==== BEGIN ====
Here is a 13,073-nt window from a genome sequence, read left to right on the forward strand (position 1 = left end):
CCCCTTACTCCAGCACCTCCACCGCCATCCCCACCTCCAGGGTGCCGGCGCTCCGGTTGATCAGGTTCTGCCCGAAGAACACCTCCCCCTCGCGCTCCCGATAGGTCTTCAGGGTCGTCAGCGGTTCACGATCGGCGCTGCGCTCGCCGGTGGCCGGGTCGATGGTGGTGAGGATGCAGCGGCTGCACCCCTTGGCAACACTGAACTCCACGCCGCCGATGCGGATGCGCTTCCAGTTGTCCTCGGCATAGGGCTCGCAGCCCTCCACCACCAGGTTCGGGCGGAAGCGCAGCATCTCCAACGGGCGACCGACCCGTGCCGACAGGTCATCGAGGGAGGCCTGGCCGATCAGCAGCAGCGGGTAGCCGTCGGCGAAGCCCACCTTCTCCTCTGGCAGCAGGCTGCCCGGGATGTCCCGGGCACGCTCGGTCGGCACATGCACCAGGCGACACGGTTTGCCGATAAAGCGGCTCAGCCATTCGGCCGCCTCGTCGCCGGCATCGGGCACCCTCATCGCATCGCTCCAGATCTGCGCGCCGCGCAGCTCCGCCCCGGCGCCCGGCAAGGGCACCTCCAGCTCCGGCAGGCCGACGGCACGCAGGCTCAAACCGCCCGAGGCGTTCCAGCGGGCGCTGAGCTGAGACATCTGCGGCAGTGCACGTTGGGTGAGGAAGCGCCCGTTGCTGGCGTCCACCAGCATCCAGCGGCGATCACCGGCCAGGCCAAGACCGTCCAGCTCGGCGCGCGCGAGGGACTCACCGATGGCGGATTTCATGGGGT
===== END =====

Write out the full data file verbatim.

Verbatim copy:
Here is a 13,073-nt window from a genome sequence, read left to right on the forward strand (position 1 = left end):
CCCCTTACTCCAGCACCTCCACCGCCATCCCCACCTCCAGGGTGCCGGCGCTCCGGTTGATCAGGTTCTGCCCGAAGAACACCTCCCCCTCGCGCTCCCGATAGGTCTTCAGGGTCGTCAGCGGTTCACGATCGGCGCTGCGCTCGCCGGTGGCCGGGTCGATGGTGGTGAGGATGCAGCGGCTGCACCCCTTGGCAACACTGAACTCCACGCCGCCGATGCGGATGCGCTTCCAGTTGTCCTCGGCATAGGGCTCGCAGCCCTCCACCACCAGGTTCGGGCGGAAGCGCAGCATCTCCAACGGGCGACCGACCCGTGCCGACAGGTCATCGAGGGAGGCCTGGCCGATCAGCAGCAGCGGGTAGCCGTCGGCGAAGCCCACCTTCTCCTCTGGCAGCAGGCTGCCCGGGATGTCCCGGGCACGCTCGGTCGGCACATGCACCAGGCGACACGGTTTGCCGATAAAGCGGCTCAGCCATTCGGCCGCCTCGTCGCCGGCATCGGGCACCCTCATCGCATCGCTCCAGATCTGCGCGCCGCGCAGCTCCGCCCCGGCGCCCGGCAAGGGCACCTCCAGCTCCGGCAGGCCGACGGCACGCAGGCTCAAACCGCCCGAGGCGTTCCAGCGGGCGCTGAGCTGAGACATCTGCGGCAGTGCACGTTGGGTGAGGAAGCGCCCGTTGCTGGCGTCCACCAGCATCCAGCGGCGATCACCGGCCAGGCCAAGACCGTCCAGCTCGGCGCGCGCGAGGGACTCACCGATGGCGGATTTCATGGGGT